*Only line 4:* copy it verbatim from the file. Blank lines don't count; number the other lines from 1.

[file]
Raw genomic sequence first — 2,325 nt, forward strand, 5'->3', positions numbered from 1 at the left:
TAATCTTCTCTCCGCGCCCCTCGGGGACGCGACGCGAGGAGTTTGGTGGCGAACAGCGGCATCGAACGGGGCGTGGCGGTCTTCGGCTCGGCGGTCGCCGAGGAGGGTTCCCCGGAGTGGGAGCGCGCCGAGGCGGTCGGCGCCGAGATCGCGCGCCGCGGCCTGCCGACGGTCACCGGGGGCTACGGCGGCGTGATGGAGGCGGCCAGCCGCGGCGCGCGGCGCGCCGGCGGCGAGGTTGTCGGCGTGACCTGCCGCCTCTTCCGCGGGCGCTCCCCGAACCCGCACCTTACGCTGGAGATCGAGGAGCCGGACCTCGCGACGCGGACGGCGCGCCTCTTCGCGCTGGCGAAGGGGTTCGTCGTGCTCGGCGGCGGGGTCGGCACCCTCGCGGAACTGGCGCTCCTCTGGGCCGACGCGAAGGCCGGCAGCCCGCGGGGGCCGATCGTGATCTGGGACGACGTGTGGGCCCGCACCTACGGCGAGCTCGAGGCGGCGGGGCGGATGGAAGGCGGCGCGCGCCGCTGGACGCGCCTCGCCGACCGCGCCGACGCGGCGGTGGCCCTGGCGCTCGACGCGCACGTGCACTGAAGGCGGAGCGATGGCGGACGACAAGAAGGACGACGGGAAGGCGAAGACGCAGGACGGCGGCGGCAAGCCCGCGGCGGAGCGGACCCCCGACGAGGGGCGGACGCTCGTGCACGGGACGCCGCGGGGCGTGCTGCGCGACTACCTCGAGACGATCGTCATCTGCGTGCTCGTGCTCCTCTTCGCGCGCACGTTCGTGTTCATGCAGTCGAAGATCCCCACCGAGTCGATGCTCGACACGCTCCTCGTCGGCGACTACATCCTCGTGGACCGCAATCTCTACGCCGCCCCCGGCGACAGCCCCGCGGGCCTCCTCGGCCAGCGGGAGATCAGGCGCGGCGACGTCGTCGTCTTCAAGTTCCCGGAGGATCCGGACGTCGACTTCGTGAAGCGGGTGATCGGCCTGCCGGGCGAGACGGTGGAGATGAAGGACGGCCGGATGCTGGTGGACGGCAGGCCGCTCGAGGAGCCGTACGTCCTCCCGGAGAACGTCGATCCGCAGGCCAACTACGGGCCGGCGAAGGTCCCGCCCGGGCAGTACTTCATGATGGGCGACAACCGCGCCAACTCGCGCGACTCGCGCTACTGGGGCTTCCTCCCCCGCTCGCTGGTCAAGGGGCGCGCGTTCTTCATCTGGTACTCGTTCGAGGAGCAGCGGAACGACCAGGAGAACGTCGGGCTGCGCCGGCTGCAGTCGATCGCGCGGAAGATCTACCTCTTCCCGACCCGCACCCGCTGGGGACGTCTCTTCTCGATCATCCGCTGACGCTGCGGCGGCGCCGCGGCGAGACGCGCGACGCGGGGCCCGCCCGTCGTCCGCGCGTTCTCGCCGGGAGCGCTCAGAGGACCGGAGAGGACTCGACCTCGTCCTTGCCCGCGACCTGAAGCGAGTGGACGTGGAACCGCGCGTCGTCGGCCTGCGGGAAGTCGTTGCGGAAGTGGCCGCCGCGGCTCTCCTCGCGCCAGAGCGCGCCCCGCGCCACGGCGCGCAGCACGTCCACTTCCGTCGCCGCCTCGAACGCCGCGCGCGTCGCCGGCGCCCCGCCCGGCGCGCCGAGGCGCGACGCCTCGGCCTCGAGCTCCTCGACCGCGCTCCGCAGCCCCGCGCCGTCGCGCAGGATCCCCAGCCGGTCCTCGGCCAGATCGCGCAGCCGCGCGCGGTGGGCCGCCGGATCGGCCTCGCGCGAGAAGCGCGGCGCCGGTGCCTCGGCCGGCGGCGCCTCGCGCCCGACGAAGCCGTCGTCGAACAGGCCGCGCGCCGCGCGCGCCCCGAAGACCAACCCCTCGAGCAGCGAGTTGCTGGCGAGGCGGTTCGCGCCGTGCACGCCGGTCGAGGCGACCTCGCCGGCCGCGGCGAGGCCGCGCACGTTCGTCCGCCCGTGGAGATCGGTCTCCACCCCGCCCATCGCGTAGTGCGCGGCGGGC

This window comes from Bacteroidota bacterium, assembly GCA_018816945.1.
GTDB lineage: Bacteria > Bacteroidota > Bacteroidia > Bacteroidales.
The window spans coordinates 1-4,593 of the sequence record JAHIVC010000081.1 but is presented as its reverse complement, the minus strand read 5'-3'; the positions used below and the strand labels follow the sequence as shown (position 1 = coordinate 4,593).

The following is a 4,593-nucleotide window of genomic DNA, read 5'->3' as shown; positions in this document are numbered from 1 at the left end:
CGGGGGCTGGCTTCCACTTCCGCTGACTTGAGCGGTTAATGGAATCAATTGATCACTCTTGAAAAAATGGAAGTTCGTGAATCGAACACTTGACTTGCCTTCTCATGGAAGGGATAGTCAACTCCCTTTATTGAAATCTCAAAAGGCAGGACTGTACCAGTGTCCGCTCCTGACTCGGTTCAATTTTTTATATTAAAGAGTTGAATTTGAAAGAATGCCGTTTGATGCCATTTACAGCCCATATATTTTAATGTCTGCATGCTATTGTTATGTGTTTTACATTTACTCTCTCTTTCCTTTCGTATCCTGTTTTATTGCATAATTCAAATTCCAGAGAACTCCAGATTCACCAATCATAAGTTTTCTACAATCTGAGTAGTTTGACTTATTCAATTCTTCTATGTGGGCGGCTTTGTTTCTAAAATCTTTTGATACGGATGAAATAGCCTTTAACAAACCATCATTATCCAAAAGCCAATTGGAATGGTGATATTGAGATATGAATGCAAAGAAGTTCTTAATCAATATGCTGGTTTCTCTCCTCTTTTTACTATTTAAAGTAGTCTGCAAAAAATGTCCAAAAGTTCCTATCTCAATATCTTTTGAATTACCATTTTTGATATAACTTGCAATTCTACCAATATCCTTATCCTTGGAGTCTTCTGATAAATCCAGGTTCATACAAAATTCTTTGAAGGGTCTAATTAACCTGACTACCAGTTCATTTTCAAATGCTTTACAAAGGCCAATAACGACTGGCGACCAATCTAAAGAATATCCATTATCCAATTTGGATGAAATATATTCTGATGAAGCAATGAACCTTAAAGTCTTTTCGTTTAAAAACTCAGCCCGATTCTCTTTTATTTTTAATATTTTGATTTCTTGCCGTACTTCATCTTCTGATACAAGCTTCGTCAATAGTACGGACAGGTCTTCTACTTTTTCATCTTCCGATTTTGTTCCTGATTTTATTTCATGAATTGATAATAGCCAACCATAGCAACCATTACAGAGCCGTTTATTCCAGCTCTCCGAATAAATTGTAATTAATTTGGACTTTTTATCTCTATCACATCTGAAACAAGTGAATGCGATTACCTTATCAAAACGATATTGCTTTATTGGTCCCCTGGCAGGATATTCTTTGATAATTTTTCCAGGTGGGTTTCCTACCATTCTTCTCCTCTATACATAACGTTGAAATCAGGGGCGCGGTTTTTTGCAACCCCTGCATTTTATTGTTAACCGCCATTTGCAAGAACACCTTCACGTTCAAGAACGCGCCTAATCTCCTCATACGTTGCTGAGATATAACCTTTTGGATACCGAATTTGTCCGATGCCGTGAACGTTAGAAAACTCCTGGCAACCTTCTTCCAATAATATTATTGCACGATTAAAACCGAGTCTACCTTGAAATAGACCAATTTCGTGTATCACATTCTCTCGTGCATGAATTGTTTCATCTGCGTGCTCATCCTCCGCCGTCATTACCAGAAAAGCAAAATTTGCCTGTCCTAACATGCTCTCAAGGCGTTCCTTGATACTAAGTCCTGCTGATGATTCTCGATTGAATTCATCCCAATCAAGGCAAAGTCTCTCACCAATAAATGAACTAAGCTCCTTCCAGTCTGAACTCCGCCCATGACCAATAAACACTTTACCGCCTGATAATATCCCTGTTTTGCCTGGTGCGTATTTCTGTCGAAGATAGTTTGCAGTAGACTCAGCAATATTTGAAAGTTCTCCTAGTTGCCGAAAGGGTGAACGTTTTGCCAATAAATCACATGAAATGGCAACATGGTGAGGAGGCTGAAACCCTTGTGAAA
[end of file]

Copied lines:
GTDB lineage: Bacteria > Bacteroidota > Bacteroidia > Bacteroidales.